You can also claim interest, reasonable expenses and your issue fee for your old tenant. You will not be able to claim back any solicitor’s fees if any. If he doesn’t respond to the court proceedings then there are procedures for obtaining judgement in default of defence which you can then enforce as if it were a judgement after a hearing.
If he responds the court will have your claim and his defence in front of it and will set a date and time for a hearing of the issue and will come to a decision on whether you should succeed in your claim or not.
This link https://www.gov.uk/make-money-claim-online will take you to the site on which you can commence your small claim
Customer: replied 3 years ago.

The deposit is £375, what would be the fee in the small claims court for this?

Expert:  LondonlawyerJ replied 3 years ago.
£35 if issued online and £50 if you submit a paper form.
Customer: replied 3 years ago.

Thanks for the info so far I have one final question which relates to the small claims court. When I read the "https://www.depositprotection.com/documents/guide-to-deposits-disputes-damages-2013.pdf" pdf I noticed it states that tenants cannot use the small claims procedure to claim against landlords. Does this apply the other way round? (ie Landlords claiming from tenants). Will judgment in our favour be sufficient for the DPS to release the funds to us?

Expert:  LondonlawyerJ replied 3 years ago.
I am at court this morning but I will check this when I get home later today.
Expert:  LondonlawyerJ replied 3 years ago.
I just tried to send you an answer but for some reason (I think to do with my internet connection) it does not seem to have gone to you. I am heading out for the evening now. Hopefully I will have time to answer you later this evening if not I am afraid it will need to be tomorrow.

I apologise for this.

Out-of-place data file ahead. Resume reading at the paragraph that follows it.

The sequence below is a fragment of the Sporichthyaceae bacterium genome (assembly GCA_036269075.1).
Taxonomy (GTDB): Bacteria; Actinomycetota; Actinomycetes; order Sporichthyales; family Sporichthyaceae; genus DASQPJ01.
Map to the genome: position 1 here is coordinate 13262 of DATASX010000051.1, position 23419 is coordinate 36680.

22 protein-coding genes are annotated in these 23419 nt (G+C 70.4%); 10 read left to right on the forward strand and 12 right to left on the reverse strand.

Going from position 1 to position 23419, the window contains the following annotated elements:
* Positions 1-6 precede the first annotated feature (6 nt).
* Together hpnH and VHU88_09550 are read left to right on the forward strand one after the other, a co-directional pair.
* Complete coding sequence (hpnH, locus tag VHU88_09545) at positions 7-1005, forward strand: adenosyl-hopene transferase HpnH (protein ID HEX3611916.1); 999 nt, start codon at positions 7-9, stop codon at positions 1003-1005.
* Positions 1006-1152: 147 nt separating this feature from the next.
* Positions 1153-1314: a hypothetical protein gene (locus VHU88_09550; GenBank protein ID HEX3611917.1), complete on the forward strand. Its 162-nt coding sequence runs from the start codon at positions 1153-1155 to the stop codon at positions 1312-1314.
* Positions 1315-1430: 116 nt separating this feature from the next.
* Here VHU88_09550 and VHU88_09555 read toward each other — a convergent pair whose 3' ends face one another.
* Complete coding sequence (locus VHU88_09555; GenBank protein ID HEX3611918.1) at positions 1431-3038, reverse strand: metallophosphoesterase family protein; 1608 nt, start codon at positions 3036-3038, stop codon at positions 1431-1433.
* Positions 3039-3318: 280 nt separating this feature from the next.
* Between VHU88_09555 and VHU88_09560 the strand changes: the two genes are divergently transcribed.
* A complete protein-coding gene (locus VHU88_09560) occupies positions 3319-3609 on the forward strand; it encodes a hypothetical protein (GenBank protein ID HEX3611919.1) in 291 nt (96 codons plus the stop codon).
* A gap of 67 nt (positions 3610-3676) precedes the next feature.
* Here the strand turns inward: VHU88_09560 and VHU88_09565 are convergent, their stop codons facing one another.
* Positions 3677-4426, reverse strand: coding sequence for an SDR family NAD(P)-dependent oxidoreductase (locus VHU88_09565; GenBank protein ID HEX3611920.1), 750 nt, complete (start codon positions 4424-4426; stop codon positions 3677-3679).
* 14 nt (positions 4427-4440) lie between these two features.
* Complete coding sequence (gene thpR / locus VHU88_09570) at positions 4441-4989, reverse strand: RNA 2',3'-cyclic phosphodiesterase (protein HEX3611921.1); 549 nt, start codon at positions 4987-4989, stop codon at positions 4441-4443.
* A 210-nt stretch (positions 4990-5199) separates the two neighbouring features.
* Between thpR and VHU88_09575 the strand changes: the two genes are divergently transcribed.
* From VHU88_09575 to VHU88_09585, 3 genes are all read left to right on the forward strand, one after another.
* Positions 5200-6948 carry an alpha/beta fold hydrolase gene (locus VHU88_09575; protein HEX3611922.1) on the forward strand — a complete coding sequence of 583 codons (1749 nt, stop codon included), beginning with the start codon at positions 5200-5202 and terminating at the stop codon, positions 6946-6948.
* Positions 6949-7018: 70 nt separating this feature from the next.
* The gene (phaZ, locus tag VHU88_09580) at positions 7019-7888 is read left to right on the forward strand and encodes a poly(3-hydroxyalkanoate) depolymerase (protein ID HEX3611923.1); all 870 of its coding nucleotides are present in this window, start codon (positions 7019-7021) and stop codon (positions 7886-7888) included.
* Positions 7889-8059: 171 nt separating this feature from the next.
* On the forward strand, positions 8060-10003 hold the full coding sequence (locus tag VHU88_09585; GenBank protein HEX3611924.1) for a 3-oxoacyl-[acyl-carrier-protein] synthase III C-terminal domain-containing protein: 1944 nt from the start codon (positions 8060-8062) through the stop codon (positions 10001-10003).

Expert:  LondonlawyerJ replied 3 years ago.
Hello again.

My answer came with some assumptions, one was that you can not use the ADR process without the co-operation of the other side. It might well be a good idea to check this before doing anything else. If you can use it unilaterally then it maybe a good idea to do so. If you can't then you will need to go to the small claims court. The action would be against the tenant and the judgement would be against him personally. However the money in the DPS is his money so I don't see why enforcement of the judgement if necessary can't be against that money.

I can't find the content that you refer to you in your communication perhaps you could point me to the page number and paragraph.

Customer: replied 3 years ago.

I am sorry I copied and pasted the wrong website reference in my previous reply. It should have been: https://www.gov.uk/make-money-claim-online in the subsection "What you cant claim for"

Expert:  LondonlawyerJ replied 3 years ago.
Yes that applies to tenants only as the money held in the scheme is still the tenant's money. I don't think this will have any effect on your ability to claim.
Customer: replied 3 years ago.

Ok thanks for your latest reply I think were done! I have checked with DPS and you are correct in that you cannot use the ADR process without the consent of both parties so will now go down the legal route to try to obtain redress.


 


Thanks for all your help

Expert:  LondonlawyerJ replied 3 years ago.
Good luck with it.